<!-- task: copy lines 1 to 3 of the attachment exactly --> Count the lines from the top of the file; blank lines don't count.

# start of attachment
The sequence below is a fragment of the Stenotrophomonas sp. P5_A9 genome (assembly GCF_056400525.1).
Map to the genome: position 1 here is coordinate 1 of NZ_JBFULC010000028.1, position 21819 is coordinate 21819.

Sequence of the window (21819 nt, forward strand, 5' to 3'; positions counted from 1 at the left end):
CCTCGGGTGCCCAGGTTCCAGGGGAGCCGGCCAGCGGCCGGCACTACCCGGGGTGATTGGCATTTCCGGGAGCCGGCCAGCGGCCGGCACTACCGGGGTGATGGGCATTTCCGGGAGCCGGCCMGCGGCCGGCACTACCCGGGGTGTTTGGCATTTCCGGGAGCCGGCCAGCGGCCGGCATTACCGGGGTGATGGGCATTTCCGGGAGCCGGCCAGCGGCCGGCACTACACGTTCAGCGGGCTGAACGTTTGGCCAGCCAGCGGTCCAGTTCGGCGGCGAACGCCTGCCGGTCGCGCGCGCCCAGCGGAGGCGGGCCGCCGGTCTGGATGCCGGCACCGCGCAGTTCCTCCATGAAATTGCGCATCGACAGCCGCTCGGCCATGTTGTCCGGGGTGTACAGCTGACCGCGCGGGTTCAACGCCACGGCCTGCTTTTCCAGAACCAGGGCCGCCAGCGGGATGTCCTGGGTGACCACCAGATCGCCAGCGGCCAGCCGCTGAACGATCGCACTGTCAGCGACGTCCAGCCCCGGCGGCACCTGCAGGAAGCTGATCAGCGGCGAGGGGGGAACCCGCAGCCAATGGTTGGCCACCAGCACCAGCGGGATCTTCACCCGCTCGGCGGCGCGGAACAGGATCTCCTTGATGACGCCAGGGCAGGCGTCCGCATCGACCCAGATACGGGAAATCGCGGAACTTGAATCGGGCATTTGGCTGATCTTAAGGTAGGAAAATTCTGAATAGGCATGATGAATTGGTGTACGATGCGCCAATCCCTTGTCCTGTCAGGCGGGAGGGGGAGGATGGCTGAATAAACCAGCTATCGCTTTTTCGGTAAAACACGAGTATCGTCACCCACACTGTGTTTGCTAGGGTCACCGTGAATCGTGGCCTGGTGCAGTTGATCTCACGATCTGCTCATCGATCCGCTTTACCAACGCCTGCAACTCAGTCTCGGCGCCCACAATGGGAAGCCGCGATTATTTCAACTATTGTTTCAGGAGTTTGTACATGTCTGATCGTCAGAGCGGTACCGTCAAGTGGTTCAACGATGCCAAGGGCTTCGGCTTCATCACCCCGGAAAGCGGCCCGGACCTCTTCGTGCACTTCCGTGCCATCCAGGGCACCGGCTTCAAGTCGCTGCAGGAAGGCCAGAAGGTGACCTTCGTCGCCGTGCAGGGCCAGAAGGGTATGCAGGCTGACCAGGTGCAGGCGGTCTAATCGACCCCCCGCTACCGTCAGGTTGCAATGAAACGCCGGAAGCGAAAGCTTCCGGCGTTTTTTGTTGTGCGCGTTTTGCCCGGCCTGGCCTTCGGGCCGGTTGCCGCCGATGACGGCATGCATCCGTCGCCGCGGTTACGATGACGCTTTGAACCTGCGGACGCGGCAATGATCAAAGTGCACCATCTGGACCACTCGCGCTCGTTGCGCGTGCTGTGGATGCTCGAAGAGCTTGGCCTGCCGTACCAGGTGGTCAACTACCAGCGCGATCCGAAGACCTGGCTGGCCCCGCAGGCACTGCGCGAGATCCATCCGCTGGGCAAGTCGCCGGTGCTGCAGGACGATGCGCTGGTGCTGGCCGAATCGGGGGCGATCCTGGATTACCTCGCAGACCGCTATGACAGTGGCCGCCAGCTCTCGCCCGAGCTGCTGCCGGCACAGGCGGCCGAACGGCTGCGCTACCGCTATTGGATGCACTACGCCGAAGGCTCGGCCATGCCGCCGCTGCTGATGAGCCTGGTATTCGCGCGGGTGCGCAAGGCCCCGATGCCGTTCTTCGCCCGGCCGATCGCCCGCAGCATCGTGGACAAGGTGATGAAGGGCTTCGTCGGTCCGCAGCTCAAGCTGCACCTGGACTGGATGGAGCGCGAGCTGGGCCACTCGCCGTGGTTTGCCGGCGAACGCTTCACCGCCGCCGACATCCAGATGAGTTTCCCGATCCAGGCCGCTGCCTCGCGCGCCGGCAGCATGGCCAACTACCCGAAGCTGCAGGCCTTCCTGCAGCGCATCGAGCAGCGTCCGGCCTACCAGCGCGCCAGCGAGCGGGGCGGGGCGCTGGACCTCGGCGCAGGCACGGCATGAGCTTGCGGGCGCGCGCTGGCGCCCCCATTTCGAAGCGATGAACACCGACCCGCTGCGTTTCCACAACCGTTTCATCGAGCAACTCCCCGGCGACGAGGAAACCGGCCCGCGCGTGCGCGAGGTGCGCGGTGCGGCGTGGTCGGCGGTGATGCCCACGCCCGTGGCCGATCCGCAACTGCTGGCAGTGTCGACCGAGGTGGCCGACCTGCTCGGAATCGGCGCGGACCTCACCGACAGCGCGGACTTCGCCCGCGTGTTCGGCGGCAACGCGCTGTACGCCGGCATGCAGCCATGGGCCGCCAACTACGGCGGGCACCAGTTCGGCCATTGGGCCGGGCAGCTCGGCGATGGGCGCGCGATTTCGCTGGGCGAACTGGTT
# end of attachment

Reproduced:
The sequence below is a fragment of the Stenotrophomonas sp. P5_A9 genome (assembly GCF_056400525.1).
Map to the genome: position 1 here is coordinate 1 of NZ_JBFULC010000028.1, position 21819 is coordinate 21819.

Sequence of the window (21819 nt, forward strand, 5' to 3'; positions counted from 1 at the left end):